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Monday, November 26, 2007

Assembly Language

One of the first projects I ever worked on was a massive graphics project written in assembly language. I later found out that the only reason it had been done in assembly language is that the lead programmer could not figure out how to get the linker to cooperate with the compiler. The project went down in flames and it left a bad taste in my mouth, but I did learn a great deal about assembly language.

Since then my mantra has been that there are places were assembly language is useful and/or necessary, but otherwise it is better to use a high level language. Assembly language may be required for faster execution, smaller code size, or to do things that are not supported by a high level language. High level languages are better from the standpoint of clarity. However, it is not enough to just use a high level language. It is very easy to write incomprehensible code using 'C'. I have written routines that are only a dozen lines of code, but required four pages of explanation to make it clear.

Clarity is paramount. If someone else cannot understand the code, your project is doomed. Sometimes the code itself is very clear, but it still leaves the question of why do we even have this procedure? I can see what it does, but why would anyone want to do that? If the code works perfectly and no one is every going to look at it again, then I supposed you can get away without an explanation. An unlikely scenario at best.

However much code I write in high level languages, I never get too far from assembly language. Sometimes it is just a matter of using the disassembler in the debugger to understand why the code is not doing what I expect it to do. Sometimes it is an error on my part, sometimes it is a bug in the compiler. Sometimes it is a matter of counting instruction cycles to see that we are executing within the system's parameters. Sometimes it is debugging somebody else's assembly language.

Then there is the case where something needs to be written assembly language. There are two recent cases. One was writing a task switcher for an Atmel AVR. All the registers had to be saved, the stack pointer changed, and then the registers restored. Along with some higher level routines written in 'C', it worked very well.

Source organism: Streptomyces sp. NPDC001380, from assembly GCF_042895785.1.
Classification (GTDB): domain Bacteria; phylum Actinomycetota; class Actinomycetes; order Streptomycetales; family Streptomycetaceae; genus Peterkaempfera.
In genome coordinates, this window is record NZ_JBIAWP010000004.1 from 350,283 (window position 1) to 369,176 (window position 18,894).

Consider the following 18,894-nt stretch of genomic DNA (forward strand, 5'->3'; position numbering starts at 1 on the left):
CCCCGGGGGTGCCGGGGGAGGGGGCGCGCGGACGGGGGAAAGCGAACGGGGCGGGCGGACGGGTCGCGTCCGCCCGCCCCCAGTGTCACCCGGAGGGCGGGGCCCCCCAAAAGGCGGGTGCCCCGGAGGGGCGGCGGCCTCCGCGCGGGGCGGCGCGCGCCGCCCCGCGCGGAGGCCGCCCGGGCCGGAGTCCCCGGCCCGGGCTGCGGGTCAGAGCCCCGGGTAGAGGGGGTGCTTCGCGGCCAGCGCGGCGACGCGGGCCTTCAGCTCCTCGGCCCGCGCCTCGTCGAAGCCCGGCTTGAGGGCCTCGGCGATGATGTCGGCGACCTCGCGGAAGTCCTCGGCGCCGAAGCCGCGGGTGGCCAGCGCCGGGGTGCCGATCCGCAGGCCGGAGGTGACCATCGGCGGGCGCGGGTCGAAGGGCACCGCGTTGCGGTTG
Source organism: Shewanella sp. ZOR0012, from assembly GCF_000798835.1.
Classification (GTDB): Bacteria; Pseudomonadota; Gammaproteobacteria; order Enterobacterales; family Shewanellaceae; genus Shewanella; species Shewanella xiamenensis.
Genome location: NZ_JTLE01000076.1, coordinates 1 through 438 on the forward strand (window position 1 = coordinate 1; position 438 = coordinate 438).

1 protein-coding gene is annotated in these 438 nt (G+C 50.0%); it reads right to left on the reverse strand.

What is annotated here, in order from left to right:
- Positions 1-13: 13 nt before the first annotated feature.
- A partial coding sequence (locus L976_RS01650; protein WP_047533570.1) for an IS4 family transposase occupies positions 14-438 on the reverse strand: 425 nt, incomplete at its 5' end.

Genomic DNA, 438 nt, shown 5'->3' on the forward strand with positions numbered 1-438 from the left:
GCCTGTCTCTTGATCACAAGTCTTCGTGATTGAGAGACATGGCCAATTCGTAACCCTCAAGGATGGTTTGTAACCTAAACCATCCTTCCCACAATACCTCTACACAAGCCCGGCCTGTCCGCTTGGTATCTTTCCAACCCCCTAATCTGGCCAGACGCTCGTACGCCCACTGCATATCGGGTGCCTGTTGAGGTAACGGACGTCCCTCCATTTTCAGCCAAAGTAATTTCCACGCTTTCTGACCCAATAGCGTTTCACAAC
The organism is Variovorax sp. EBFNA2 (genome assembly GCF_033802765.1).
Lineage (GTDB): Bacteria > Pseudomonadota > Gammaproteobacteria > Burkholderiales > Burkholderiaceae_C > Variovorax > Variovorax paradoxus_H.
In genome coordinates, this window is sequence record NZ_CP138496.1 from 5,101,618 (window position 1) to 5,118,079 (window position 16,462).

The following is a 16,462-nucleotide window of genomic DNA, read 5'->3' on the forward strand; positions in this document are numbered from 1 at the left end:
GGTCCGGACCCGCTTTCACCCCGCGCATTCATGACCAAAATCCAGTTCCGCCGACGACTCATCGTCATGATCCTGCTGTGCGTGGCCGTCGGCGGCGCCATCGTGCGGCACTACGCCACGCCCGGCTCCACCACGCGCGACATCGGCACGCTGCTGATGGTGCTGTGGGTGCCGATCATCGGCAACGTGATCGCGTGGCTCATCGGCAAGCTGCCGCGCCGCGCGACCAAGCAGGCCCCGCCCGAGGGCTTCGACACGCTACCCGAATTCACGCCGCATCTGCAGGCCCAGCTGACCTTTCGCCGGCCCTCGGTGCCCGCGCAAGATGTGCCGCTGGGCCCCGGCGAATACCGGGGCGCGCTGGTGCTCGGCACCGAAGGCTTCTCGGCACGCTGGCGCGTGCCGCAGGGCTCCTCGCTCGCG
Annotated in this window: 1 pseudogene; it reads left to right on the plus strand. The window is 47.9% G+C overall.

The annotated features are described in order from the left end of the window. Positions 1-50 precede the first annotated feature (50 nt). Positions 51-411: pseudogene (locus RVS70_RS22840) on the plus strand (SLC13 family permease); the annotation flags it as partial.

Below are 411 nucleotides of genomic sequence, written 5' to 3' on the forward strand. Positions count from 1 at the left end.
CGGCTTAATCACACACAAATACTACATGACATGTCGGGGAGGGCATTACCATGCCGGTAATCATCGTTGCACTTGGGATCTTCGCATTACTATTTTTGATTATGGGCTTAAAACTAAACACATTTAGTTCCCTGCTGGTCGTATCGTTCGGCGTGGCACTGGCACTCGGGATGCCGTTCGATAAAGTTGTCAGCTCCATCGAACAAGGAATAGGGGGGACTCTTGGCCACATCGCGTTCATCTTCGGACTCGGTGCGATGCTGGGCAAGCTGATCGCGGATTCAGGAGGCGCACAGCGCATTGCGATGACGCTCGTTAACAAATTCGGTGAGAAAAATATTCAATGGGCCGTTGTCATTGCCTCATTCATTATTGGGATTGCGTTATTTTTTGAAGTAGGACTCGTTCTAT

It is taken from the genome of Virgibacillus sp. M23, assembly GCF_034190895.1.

The other was composing an elementary timing program for a PIC microcontroller. The program was simple enough. The tricky part was loading the chip into the programming fixture. It was one of these tiny six legged surface mount parts. I had to use tweezers to hold it and a magnifying glass to see the orientation marks. To spare manufacturing this ordeal, we
devised a way to program this secondary microcontroller from the main processor. This required another assembly language routine to load the timing program into the PIC.

It seems that every time I have dealt with assembly language I have had to learn about a new chip with a new set of registers and a new set of instructions. Some chips use VonNeuman architecture, some use Harvard. Some have only a couple of registers, some have a whole bank. Some can be made to reprogram themselves, some require external programming. It is usually not enough to just glom on to basic features. It usually requires some in depth study of just how the chip works. Sometimes even something as elementary as loading a register behaves differently on different chips.

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